Turner’s mother was unable to make it to California, so the Marine Corps made the funeral arrangements. However, the plan to ship Staff Sergeant Turner’s remains to Georgia would hit a snag.
Instead, the Patriot Guard Riders stepped in to caravan Turner’s remains to Georgia. The group, which started as a way to provide a barrier between a group protesting military funerals and grieving families, has since expanded to fill out the ranks for homeless veterans who died and welcomes home troops returning from overseas.
“We did this primarily because his mother was unable to attend the services, and he had been cremated and we didn’t want him to go home in a Fed Ex box,” David Noble, the Vice President of Members for the group, told Tribunist.org. Riders from nine states took part in the cross-country trek.
Below, see the video of Patriot Guard members handing over Staff Sgt. Turner’s remains.
Experts and analysts are struggling to grasp the implications of the growing likelihood that the United States will withdraw from the 1987 Intermediate-range Nuclear Forces (INF) Treaty. As U.S. national-security adviser John Bolton holds talks on the matter with counterparts in Moscow, RFE/RL takes a look at some of the more interesting reactions.
While most Russian analysts have been slow to comment, state media in Russiahave been putting forward the notion that U.S. President Donald Trump’s statements against the INF Treaty are not to be taken at face value.
The state RIA Novosti news agency quoted an unidentified “diplomatic source” in Brussels as saying Trump’s statement has “an election context.”
“Just days before the elections to Congress, he wants to show his electorate that he can make decisions that will upset the president of Russia,” the source was quoted as saying.
The pro-Kremlin tabloid website Argumenty Nedeli quoted an unidentified “high-ranking Russian diplomatic-military source” as saying that Trump’s statement was a ploy to get the upper hand in talks with Russia on nuclear issues.
“The business president is simply raising the stakes before negotiations like he always does,” the source said. “Now a banal exchange of concessions both by us and by the Americans will begin.”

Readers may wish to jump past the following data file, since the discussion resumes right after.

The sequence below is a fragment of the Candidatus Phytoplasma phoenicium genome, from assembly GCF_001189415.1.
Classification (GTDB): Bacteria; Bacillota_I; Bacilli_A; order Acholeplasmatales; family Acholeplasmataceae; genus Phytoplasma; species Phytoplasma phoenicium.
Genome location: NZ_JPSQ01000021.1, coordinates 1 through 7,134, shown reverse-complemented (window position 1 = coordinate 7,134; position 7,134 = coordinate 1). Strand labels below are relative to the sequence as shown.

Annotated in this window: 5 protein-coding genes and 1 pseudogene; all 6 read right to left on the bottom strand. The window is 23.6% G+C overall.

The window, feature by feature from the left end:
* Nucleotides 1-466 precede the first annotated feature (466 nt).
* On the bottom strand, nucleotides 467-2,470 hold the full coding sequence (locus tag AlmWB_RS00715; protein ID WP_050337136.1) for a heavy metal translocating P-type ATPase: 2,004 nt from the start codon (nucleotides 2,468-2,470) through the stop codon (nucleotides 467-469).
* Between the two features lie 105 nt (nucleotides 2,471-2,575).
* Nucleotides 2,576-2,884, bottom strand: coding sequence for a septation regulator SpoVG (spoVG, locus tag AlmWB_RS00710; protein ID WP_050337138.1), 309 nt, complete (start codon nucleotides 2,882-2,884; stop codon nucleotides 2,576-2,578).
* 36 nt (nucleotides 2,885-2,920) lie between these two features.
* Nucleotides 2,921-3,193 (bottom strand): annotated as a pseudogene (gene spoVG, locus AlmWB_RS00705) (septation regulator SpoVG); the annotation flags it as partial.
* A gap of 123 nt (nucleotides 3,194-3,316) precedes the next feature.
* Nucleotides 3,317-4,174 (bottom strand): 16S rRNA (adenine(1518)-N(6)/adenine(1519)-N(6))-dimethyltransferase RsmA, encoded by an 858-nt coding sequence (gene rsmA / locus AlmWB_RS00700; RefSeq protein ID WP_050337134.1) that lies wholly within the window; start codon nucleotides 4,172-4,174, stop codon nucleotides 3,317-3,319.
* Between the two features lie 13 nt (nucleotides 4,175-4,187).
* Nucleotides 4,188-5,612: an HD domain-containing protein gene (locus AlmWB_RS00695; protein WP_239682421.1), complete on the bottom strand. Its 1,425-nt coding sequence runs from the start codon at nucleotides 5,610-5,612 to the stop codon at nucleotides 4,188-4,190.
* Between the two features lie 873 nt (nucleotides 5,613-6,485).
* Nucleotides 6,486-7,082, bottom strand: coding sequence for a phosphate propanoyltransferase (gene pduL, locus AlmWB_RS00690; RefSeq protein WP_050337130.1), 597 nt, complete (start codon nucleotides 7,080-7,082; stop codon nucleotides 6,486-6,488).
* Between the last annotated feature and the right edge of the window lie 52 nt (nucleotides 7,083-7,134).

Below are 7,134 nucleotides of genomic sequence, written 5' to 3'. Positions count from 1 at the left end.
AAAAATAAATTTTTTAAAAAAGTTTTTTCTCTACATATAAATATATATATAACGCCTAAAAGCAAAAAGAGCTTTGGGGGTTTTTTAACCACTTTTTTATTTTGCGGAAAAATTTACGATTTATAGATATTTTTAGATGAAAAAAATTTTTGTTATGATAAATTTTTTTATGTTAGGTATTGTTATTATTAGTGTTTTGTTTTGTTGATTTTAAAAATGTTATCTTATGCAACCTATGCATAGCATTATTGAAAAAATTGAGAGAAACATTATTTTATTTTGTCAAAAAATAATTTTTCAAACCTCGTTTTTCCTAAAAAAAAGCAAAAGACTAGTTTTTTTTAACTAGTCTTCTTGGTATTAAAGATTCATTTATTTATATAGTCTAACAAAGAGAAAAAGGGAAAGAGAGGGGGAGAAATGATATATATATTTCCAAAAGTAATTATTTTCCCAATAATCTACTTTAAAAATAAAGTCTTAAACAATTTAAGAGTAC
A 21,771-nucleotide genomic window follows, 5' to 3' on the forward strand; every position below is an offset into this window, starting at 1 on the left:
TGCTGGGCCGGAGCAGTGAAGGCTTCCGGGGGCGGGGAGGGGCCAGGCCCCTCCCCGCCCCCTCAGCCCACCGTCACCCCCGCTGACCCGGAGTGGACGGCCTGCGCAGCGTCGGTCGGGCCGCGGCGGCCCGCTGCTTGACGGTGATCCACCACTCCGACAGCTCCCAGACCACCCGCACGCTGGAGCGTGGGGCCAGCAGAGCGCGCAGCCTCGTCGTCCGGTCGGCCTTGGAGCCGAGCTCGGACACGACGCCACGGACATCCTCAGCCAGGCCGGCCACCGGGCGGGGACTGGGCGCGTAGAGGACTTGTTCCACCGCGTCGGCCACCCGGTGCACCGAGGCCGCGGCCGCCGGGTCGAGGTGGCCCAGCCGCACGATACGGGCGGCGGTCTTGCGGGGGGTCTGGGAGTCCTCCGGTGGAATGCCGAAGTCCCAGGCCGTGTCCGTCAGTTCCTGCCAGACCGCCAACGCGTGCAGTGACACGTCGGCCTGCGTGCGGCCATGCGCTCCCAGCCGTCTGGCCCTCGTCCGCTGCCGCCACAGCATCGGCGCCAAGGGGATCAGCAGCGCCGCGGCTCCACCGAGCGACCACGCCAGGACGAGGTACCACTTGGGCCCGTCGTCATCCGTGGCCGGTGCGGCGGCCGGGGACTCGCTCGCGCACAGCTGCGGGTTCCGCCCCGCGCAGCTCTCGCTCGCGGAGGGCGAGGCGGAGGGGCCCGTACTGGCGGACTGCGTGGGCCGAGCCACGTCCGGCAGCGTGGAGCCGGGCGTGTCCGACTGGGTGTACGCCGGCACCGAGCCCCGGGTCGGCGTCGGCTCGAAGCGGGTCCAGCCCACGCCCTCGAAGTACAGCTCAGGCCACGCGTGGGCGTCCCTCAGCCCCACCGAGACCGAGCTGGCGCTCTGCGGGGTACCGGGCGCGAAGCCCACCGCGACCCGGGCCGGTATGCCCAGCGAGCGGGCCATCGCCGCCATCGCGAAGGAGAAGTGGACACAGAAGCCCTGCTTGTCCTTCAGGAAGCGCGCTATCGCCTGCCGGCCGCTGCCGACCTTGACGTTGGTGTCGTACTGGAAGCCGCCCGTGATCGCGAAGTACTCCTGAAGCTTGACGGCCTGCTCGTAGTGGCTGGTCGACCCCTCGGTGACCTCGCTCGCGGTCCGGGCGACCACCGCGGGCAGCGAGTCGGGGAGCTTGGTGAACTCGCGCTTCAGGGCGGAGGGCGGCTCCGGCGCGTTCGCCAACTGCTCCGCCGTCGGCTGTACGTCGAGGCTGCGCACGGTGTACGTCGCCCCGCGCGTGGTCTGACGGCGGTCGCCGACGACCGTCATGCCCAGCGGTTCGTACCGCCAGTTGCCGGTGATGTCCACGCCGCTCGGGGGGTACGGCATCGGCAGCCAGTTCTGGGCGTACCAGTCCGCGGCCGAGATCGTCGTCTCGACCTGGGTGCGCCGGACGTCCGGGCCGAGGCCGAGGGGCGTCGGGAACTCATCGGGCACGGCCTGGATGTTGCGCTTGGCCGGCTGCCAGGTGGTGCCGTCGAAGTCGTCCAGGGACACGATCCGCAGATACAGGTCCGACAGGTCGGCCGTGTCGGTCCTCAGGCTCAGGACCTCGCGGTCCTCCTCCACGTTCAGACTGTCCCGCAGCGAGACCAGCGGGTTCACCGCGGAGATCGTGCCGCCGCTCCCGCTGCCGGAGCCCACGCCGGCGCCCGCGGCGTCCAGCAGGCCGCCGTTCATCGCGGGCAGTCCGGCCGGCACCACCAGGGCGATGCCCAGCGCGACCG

Thomas Graham, former specialist on Russia for the National Security Council under President George W. Bush, told the daily Kommersant that the withdrawal indications could just mean that Bolton, who has long opposed any arms-control treaties with Russia, has caught the president’s ear.
“Only time will tell if this decision is final,” he said. “In the administration there are high-ranking figures who support the treaty and who would like to continue working with Russia to regulate contentious issues.”
National Security Advisor John Bolton
(U.S. Embassy in Ukraine)
Since 2014, the United States has argued that Russia has been in violation of the INF Treaty because it is developing an intermediate-range, ground-launched cruise missile that is provisionally known as the 9M729. The Trump administration said in 2017 that Moscow had begun deploying the new weapon.
Russia has denied that it was violating the treaty and has countercharged that some elements of a U.S. antimissile system in Europe violate it.
Russia fires an Iskander-K ballistic missile during Zapad 2017 drills. The 9M729 is said to be a variant of this missile.
(Russian Ministry of Defense)
Writing for the Brookings Institution, former high-ranking U.S. diplomat Steven Pifer has argued that unilaterally withdrawing from the agreement in this way would be a mistake that would leave Washington to blame for killing a major element of global arms control.
Withdrawing from the treaty would also enable Moscow to deploy the 9M729 without any restraints, Pifer added. It could also further the erosion of U.S. relations with its allies in Europe, he said, noting that no European countries have expressed concerns over the 9M729.
Pifer concludes that a smarter approach would be to get on one page with Europe and urge NATO allies to raise the possible violation directly with Moscow. At the same time, Washington could take “treaty compliant” steps such as deploying additional bombers in Europe that would send a serious signal to Russia.
“The INF Treaty likely has entered its final days,” Pifer wrote. “That’s unfortunate. The Trump administration should make one last push, with the help of allies, to get Moscow back into compliance. And, if that fails, it should have ready a presentation that will win the inevitable fight over who killed the treaty.”
Demonstrating Russia’s alleged violations would probably require the United States to declassify some sensitive intelligence information, Pifer noted.
Stephen Sestanovich, a former U.S. National Security Council senior director for policy development under Reagan, writing in The American Interest, largely agreed with Pifer, saying that keeping the treaty is important because it “keeps Russian capabilities under legal limits.”